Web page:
July 9, 2020

Kindness Is Next to Holiness

A Moment with Frederick Buechner
“Kindness is next to holiness”

Children that we are, even you and I, who have given up so little, know in our hearts not only that it is more blessed to give than to receive, but it is also more fun. The kind of holy fun that wells up like tears in the eyes of saints, the kind of blessed fun in which we lost ourselves and at the same time begin to find ourselves to grow up into the selves we were created to become.

When the American novelist, Henry James, was saying goodbye once to his young nephew Billy, his brother William’s son, he said something that the boy never forgot. Of all the things he might have said, what the old novelist did say was this, “There are three things that are important in human life — the first, is to be kind; the second, is to be kind; the third, is to be kind.”

Be kind, because though kindness isn’t the same thing as holiness, kindness is next to holiness. It is the door that holiness often enters the world through, enters us through. Not just gently kind, but sometimes fiercely kind. Be kind enough to yourselves, not just to play it safe with your life for your own sakes, but to spend at least part of your lives like drunken sailors, for God’s sake, if you believe in God — or, for the world’s sake, if you believe in the world. And that’s to come alive truly. Be kind enough to others, to listen beneath the words they speak for that usually unspoken hunger for holiness that I think is part of all of us, because by listening to it and cherishing it, maybe we can help bring it to birth, both in mammon and ourselves.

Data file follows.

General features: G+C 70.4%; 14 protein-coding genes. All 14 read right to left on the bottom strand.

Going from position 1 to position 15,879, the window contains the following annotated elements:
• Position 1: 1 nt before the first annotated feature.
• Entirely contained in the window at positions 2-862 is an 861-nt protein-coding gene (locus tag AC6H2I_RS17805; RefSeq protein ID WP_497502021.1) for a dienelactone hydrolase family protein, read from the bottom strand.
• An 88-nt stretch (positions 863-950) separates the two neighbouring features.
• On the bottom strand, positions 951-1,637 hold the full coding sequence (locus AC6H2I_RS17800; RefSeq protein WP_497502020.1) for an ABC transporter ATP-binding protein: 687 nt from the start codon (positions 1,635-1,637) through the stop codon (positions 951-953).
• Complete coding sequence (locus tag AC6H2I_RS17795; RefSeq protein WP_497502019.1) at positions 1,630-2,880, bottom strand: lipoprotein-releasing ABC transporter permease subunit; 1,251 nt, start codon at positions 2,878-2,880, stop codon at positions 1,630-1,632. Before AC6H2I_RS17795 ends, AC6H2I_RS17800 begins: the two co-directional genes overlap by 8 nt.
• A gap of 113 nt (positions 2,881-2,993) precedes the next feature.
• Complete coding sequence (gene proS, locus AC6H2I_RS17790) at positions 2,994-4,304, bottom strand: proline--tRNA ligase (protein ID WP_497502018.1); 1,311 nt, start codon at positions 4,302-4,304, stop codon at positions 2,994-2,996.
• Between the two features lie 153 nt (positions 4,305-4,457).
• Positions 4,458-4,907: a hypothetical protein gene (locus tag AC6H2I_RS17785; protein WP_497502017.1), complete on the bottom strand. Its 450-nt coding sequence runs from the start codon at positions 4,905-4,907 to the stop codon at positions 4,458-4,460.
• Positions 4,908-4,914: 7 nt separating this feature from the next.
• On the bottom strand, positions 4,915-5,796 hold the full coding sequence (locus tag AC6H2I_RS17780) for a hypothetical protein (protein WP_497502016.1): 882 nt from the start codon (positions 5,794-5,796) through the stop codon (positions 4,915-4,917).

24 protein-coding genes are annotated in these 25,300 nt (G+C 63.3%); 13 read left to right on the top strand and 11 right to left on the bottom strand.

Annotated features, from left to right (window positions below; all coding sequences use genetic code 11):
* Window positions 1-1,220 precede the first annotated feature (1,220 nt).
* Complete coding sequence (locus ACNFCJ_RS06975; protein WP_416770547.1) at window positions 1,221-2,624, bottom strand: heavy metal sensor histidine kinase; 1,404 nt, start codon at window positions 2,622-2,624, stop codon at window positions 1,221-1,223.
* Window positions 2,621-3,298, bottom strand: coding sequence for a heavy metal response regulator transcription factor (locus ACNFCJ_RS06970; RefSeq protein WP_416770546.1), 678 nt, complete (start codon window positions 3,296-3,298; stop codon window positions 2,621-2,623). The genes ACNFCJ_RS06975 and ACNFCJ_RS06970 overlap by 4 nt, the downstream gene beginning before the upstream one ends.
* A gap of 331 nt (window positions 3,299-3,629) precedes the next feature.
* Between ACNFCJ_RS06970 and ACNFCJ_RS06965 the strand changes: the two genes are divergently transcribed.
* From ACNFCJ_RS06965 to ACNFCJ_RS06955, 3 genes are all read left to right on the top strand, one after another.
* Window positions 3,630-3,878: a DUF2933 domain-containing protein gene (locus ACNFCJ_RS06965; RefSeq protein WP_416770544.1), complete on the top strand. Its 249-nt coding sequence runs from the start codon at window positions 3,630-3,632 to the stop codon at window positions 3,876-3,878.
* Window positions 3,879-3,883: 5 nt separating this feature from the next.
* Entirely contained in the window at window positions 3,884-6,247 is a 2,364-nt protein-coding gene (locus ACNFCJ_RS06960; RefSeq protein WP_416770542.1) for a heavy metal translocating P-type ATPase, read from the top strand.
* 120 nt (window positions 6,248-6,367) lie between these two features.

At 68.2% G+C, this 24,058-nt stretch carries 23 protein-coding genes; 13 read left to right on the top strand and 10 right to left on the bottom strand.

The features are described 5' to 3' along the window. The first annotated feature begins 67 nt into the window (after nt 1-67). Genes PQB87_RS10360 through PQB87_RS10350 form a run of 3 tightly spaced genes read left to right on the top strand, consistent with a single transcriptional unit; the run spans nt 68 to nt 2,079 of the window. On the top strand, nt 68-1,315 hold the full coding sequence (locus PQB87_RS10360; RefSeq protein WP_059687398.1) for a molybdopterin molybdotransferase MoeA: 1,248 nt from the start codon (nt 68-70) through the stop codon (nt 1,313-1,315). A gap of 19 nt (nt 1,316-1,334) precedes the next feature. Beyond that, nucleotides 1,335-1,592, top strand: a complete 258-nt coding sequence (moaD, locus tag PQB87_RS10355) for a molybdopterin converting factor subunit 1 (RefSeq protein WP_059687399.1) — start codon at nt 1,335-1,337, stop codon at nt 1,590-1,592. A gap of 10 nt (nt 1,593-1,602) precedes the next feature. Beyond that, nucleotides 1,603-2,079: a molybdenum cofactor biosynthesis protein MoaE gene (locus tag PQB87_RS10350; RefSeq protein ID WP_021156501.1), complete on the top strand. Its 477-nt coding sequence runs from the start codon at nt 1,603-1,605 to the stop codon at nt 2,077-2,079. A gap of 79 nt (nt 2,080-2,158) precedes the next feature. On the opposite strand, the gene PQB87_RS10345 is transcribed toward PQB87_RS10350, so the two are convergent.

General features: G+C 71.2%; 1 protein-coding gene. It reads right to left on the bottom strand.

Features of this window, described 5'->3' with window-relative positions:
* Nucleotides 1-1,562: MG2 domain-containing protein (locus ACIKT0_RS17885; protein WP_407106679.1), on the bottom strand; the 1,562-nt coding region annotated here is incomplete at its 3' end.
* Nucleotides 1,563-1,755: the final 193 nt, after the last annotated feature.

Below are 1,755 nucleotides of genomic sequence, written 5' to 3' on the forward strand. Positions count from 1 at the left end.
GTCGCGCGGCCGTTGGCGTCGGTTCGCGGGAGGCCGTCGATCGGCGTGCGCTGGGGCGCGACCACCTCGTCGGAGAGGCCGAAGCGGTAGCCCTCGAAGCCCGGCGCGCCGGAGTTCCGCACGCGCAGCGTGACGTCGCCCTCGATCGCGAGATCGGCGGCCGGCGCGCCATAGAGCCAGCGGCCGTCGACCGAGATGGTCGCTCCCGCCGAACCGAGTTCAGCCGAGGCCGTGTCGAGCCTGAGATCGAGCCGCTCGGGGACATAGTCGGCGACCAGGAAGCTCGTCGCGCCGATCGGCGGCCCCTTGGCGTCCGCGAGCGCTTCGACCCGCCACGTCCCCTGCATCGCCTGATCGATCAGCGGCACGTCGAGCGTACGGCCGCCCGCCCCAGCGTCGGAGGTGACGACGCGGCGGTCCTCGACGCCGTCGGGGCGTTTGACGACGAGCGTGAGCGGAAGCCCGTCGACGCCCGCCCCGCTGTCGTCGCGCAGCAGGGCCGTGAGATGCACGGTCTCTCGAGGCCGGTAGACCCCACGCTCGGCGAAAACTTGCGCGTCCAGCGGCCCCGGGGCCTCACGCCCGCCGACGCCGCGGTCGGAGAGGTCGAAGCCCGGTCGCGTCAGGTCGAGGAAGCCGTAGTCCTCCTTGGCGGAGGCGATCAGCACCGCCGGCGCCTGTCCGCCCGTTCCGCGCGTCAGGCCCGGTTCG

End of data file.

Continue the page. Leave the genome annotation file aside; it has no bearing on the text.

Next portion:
“What It Means to Grow Up”
Frederick Buechner, 1985


  1. “Be kind, for everyone you meet is fighting a hard battle.” Plato

    The older I get the more important and precious kindness seems to me.

    • I can see that as well…. Its what makes evangeliclaism so toxic…the concept of quick, easy, instant transformation amidst pain and hard battles.

  2. Does anyone know what Frederick Buechner meant by “holiness?”

  3. I’m reminded of the scene from the original Willy Wonka at the end where the little guy puts the ‘Everlasting Gobstopper’ on the desk and Gene Wilder says something to the effect of ‘A light shines in a weary world’. A touching moment where kindness and righteousness prevail. I really like Buechner’s vibe.

  4. What a brilliant writer and thinker. “Telling the Truth: The Gospel as Tragedy, Comedy, and Fairy Tale” is a must read. I’ve read “Godric” and “Brendan” as well. Great novels, but his commentary on the gospel resonates the most. This just makes it more apparent to me that I need to check out more of his work.